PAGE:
SU9516

Cyclin/CDK pathway inhibitor; Inhibits CDK1 and CDK2

SU9516

Cyclin/CDK pathway inhibitor; Inhibits CDK1 and CDK2

SU9516
10 mg
191 USD
Catalog # 73452

Cyclin/CDK pathwayiInhibitor; Inhibits CDK1 and CDK2

Overview

SU9516 is a specific inhibitor of cyclin-dependent kinases (CDKs) including CDK2, CDK1 and, to a lesser extent, CDK4 with IC₅₀ values of 22, 40, and 200 nM, respectively (Lane et al.). It competitively binds in the ATP binding pocket of CDK2 and CDK1 (Moshinsky et al.). It is highly selective and does not inhibit PKC, p38 MAPK, PDGFR or EGFR (IC₅₀ > 10 µM; Lane et al.).

CANCER RESEARCH
· Decreases proliferation in human colon carcinoma cell lines RKO and SW480, through inhibition of retinoblastoma protein (Rb) phosphorylation, resulting in increased Rb/E2F, cell-cycle arrest, and subsequent apoptosis (Lane et al.; Yu et al.).
· Induces mitochondrial injury, caspase activation and subsequent apoptosis through downregulated transcription of the antiapoptotic protein MCL-1 in U937, Jurkat, and HL-60 leukemia or lymphoma cell lines (Gao et al.).
· Induces apoptosis, alone or in combination with paclitaxel, in the inflammatory breast cancer cell line SUM149PT (Opyrchal et al.).
Alternative Names
Not applicable
Cell Type
Cancer Cells and Cell Lines, Leukemia/Lymphoma Cells
Species
Human, Mouse, Rat, Non-Human Primate, Other
Area of Interest
Cancer
CAS Number
377090-84-1
Chemical Formula
C₁₃H₁₁N₃O₂
Molecular Weight
241.3 g/mol
Purity
≥ 98%
Pathway
Cyclin/CDK
Target
CDK1, CDK2

Protocols and Documentation

Find supporting information and directions for use in the Product Information Sheet or explore additional protocols below.

Document Type
Product Name
Catalog #
Lot #
Language
Product Name
SU9516
Catalog #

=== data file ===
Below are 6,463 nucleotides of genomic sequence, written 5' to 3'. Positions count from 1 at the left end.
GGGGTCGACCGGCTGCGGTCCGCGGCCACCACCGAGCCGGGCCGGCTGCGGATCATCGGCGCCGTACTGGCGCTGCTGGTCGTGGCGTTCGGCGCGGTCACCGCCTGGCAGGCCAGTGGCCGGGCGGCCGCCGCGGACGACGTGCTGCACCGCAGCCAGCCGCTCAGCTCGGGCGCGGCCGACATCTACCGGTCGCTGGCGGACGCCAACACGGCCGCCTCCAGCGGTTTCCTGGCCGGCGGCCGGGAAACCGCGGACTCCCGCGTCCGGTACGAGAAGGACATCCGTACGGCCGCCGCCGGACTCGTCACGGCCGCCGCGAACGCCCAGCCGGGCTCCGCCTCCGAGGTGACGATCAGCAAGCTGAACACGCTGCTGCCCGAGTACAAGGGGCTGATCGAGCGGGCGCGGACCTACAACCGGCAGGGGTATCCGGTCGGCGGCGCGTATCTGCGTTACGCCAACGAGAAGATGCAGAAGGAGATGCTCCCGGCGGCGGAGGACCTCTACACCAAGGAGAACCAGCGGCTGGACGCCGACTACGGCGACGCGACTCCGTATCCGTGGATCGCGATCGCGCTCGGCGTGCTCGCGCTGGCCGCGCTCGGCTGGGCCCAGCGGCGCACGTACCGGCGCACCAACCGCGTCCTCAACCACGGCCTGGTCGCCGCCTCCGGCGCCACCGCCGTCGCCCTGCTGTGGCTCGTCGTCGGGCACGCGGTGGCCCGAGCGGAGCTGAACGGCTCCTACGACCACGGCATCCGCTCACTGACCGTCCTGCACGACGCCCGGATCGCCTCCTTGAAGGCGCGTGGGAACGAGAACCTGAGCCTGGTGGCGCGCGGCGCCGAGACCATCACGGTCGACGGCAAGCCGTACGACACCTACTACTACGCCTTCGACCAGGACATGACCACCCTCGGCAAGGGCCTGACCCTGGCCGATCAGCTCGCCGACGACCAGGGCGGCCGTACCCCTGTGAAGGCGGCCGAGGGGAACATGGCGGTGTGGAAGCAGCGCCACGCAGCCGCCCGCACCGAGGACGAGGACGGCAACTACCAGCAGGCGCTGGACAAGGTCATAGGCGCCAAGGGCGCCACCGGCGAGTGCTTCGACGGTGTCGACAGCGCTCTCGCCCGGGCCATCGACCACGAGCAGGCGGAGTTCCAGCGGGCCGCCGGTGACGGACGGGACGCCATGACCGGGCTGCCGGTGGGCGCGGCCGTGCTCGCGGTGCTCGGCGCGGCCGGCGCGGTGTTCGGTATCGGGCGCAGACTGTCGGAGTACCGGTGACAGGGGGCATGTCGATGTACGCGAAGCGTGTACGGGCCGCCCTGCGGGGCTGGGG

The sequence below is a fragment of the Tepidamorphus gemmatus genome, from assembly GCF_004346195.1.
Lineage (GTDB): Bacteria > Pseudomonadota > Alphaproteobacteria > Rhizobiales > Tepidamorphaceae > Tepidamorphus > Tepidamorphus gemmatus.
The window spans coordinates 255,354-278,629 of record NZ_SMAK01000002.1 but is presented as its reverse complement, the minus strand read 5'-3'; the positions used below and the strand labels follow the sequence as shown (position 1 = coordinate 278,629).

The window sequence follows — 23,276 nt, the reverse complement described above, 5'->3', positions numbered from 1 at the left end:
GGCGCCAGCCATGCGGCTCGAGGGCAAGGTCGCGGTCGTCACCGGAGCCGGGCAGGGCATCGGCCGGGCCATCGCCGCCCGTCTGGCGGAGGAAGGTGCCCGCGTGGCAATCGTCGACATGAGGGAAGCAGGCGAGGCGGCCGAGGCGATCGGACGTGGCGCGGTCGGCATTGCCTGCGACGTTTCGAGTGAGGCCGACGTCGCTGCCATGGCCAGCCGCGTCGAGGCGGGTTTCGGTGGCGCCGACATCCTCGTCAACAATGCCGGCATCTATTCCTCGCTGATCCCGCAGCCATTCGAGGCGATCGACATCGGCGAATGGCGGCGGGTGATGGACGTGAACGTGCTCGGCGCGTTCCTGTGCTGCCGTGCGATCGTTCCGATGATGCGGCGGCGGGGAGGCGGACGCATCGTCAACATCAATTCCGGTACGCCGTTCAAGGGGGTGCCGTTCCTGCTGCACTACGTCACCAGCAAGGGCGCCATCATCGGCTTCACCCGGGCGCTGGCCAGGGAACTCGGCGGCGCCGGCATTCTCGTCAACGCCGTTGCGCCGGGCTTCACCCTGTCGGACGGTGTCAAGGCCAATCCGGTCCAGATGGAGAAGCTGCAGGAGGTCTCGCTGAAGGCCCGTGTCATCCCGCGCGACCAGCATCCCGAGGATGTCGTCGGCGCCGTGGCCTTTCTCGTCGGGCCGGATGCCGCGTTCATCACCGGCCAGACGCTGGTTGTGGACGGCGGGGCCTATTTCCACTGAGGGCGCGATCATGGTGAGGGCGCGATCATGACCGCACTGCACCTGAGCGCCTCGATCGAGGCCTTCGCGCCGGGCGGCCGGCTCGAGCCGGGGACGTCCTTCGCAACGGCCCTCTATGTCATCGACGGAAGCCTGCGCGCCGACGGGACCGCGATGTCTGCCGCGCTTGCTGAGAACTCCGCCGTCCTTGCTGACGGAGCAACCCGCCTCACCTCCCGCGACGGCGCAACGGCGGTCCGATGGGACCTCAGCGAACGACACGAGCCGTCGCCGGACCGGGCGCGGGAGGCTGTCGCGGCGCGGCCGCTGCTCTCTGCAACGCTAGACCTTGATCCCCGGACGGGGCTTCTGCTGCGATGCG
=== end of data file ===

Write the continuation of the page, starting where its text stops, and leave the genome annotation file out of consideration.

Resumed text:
73452
Lot #
All
Language
English
Document Type
Safety Data Sheet
Product Name
SU9516
Catalog #
73452
Lot #
All
Language
English

Resources and Publications

Educational Materials (2)

Publications (5)

Inhibition of Cdk2 kinase activity selectively targets the CD44�?�/CD24�?�/Low stem-like subpopulation and restores chemosensitivity of SUM149PT triple-negative breast cancer cells. Opyrchal M et al. International journal of oncology 2014

Abstract

Inflammatory breast cancer (IBC) is an angioinvasive and most aggressive type of advanced breast cancer characterized by rapid proliferation, chemoresistance, early metastatic development and poor prognosis. IBC tumors display a triple-negative breast cancer (TNBC) phenotype characterized by centrosome amplification, high grade of chromosomal instability (CIN) and low levels of expression of estrogen receptor α (ERα), progesterone receptor (PR) and HER-2 tyrosine kinase receptor. Since the TNBC cells lack these receptors necessary to promote tumor growth, common treatments such as endocrine therapy and molecular targeting of HER-2 receptor are ineffective for this subtype of breast cancer. To date, not a single targeted therapy has been approved for non-inflammatory and inflammatory TNBC tumors and combination of conventional cytotoxic chemotherapeutic agents remains the standard therapy. IBC tumors generally display activation of epithelial to mesenchymal transition (EMT) that is functionally linked to a CD44+/CD24-/Low stem-like phenotype. Development of EMT and consequent activation of stemness programming is responsible for invasion, tumor self-renewal and drug resistance leading to breast cancer progression, distant metastases and poor prognosis. In this study, we employed the luminal ER+ MCF-7 and the IBC SUM149PT breast cancer cell lines to establish the extent to which high grade of CIN and chemoresistance were mechanistically linked to the enrichment of CD44+/CD24low/- CSCs. Here, we demonstrate that SUM149PT cells displayed higher CIN than MCF-7 cells characterized by higher percentage of structural and numerical chromosomal aberrations. Moreover, centrosome amplification, cyclin E overexpression and phosphorylation of retinoblastoma (Rb) were restricted to the stem-like CD44+/CD24-/Low subpopulation isolated from SUM149PT cells. Significantly, CD44+/CD24-/Low CSCs displayed resistance to conventional chemotherapy but higher sensitivity to SU9516, a specific cyclin-dependent kinase 2 (Cdk2) inhibitor, demonstrating that aberrant activation of cyclin E/Cdk2 oncogenic signaling is essential for the maintenance and expansion of CD44+/CD24-/Low CSC subpopulation in IBC. In conclusion, our findings propose a novel therapeutic approach to restore chemosensitivity and delay recurrence of IBC tumors based on the combination of conventional chemotherapy with small molecule inhibitors of the Cdk2 cell cycle kinase.